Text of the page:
“Holding” Means What It Says: Court of Appeal Rejects Narrow Interpretation of Ban on Holding Cell Phones While Driving


Time Published on September 27, 2013

The Ontario Court of Appeal has made it clear in a recent decision that it is illegal to hold a cellular phone while driving regardless of how long the driver is holding the phone.  The facts of the case are fairly straight forward and involved a driver who was observed by a police officer holding a cellular phone while driving.  The driver testified at trial that she was moving her cellular phone from the floor of her vehicle where it had fallen, to the passenger seat while at a stop light when she thought it was safe to move the phone. 

Section 78.1(1) of the Highway Traffic Act explicitly prohibits “holding” a cellular phone while driving a motor vehicle on a public highway.  The driver in this case argued that the prohibition on “holding” a cellular phone while driving did not apply in the circumstances of briefly moving the phone from the floor while stopped at a traffic light. 

The driver’s argument was rejected at trial, but an appeal to the Ontario Court of Justice was allowed on the basis that the legislation required that there must be some sustained physical holding of the phone in order to meet the “holding” requirement, and that the momentary handling which occurred in this case was insufficient to establish that requirement.

The Court of Appeal overturned the Ontario Court of Justice and pointed out that the dictionary definition of “to hold” was “to have a grip on” or “to support in or with the hands”.   There is nothing in the dictionary definition that would support an interpretation of “holding” which would require an individual to be holding the phone for any particular period of time.   The Court also found that a narrow interpretation of “holding” would frustrate the legislature’s intention of protecting the public from the dangers associated with distracted driving.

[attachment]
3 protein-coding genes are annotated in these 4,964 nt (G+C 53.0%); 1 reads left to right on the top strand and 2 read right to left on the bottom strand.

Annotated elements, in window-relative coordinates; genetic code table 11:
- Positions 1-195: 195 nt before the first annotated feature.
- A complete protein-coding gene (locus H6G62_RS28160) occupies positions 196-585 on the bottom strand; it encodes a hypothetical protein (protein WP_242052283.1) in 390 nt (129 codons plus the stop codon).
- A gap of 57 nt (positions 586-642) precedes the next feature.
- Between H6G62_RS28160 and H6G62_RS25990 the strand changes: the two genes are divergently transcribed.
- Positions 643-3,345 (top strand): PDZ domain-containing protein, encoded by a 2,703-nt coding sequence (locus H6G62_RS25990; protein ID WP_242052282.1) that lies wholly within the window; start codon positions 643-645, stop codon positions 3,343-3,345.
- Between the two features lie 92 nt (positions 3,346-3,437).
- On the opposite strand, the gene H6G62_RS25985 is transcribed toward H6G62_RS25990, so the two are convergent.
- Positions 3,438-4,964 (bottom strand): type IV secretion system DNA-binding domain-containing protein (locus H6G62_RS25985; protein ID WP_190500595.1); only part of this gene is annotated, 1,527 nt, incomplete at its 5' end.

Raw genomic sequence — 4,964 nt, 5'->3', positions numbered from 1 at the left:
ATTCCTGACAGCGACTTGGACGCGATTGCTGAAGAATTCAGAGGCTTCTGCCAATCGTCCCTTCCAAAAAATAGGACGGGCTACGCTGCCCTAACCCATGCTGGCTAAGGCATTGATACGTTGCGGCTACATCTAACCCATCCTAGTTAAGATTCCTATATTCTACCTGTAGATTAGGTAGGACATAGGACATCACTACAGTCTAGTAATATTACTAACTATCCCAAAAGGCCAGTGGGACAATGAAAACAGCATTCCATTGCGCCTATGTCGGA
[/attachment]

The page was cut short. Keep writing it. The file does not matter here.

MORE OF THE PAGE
The Court’s decision in this case is not surprising.  There is nothing in the legislation which suggests that there is any type of exemption from the prohibition on holding or using a cellular phone while driving.  Further, as the Court pointed out, the enforcement efforts by police would have been greatly frustrated if drivers were able to escape punishment by arguing that they were only holding the phone for a brief period.   It is likely that the ban on holding a cellular phone while driving was put into the legislation to prevent the very type of argument the driver was asserting in this case.

We recommend that employers enact clear policies which ban employees from holding or operating cellular phones while driving.  These policies should make it clear that there is an absolute prohibition on holding a cellular phone while driving and from using one unless legal requirements for hands free devices are met.  It would be a very good idea to revisit the issues with all employees who drive in light of the clear direction from the Court of Appeal.  This case makes it very clear that it will be impossible to defend any ticket where it can be proven that the driver was holding or using a cellular phone. 

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